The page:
At the time the UN was having a climate conference in Warsaw, Poland. On hearing the news, the Filipino representative, Yeb Sano, began to fast in solidarity with those affected. It soon spread around the conference and on social media to become a solidarity fast for the Philippines. Working in Christian Aid's office at the time we took up the challenge and many in the office started fasting. This sparked a movement of people who fast and pray on the first day of each month until something meaningful is done about climate change. You may think this is a nice little gimmick and not much else, and in many ways you’re right. But by fasting we are able, in a small way, to think of others for whom food security is a dream at best. Climate change is not only just affecting natural disasters like Typhoon Haiyan and making them more destructive but also the changing weather conditions are affecting the crops of millions of farmers in the developing world. Climate change is like almost all injustices in that it is mainly caused by the richest whilst affecting the poorest the most.
So next month why don’t you give up food for the first day of the month and think and pray about those for whom this is a daily occurrence and not just a monthly voluntary experience. If you want to find out more about ‘Pray and Fast for the Climate’ visit www.prayandfastfortheclimate.org.uk/ and if you want to find out more about those affected by climate change that Commitment for Life supports, visit our resource page.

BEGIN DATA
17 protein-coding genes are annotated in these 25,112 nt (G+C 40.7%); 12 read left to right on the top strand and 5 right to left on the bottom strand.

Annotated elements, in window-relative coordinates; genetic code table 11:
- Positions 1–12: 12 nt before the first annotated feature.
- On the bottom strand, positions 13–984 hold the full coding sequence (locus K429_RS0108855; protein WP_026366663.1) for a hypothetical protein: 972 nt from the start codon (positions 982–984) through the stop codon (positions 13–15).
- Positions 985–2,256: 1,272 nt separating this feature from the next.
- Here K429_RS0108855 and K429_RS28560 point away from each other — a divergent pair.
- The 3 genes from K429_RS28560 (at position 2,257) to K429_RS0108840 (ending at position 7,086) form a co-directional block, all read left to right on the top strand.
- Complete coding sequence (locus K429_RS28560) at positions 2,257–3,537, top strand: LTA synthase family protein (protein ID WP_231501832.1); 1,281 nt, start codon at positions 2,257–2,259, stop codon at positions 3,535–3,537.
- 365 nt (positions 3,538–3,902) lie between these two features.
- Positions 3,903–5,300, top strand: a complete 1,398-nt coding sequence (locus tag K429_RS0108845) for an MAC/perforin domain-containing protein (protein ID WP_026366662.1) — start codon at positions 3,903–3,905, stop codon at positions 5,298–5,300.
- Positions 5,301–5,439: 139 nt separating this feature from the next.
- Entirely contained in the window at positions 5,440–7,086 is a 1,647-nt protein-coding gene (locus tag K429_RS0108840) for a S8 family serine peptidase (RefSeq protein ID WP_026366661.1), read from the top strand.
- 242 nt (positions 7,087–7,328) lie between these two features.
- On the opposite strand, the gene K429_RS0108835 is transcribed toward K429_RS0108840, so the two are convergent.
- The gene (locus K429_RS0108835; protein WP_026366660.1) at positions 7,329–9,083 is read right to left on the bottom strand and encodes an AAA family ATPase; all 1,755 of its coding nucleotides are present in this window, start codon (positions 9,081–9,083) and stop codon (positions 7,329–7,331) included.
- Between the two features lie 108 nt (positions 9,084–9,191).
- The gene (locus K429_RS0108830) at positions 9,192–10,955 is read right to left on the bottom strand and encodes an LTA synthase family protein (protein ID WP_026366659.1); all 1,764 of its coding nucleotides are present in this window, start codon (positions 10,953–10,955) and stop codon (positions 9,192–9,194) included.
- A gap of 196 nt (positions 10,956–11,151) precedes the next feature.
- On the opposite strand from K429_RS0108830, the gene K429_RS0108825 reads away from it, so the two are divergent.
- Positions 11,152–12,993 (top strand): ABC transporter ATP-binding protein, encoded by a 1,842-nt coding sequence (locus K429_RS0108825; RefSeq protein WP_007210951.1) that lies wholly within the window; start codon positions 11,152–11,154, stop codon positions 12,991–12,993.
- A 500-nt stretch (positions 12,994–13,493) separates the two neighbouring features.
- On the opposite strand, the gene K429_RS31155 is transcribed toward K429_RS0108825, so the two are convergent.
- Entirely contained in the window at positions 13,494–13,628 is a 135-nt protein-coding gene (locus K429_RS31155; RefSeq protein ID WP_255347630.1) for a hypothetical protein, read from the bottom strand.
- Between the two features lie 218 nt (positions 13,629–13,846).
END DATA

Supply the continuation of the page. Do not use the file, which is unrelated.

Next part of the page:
Speak Up Lobby
The sun and around 9000 supporters came out in force to lobby 330 MPs at the ‘Speak Up’ Climate Lobby of Parliament organised by the Climate Coalition on 17th June.
Commitment for Life Supporter, Mary Cox, shares her thoughts on the day
They came from the North of Scotland, from the West of Wales, from the South of England from the East of Anglia and we came, John and I, from St Ives in Cambridgeshire. Thousands came to London to ‘Speak Up’ to their MPs. We all wanted to let them know why climate change matters so much, and to press them to put their weight behind countries acting together at the UN Climate Conference in December. Among them were surfers and swimmers, farmers and faith groups, all urgent to protect the world they love. As someone said there is no Planet B, there are no second chances.
The Faith groups, included the URC, were represented. The General Secretary, the Revd John Proctor, took part in one of the two ecumenical services, alongside a mended heart.
It was a pity that our MP wasn’t available to come and speak to us, but more than 300 MPs did come out to talk to their constituents.
We took our Free Church bunting to the Archbishop’s Park in Lambeth from where it will join up with all the bunting that will be going to Paris in December.
The finale to the day was the rally outside Parliament where inspiring speakers shared their love of the planet. There were even poems from Arthur Smith, Carol Ann Duffy and Shakespeare.
Wednesday was also the day the Church of England launched its Lambeth Declaration 2015 on Climate Change. (You can read the full text and sign up at www.churchcare.co.uk/shrinking-the-footprint) And on the following day the Vatican published Pope Francis’s long-awaited encyclical on the environment, which warns of ‘serious consequences’ if the world does not act on climate change.
St Ives Free Church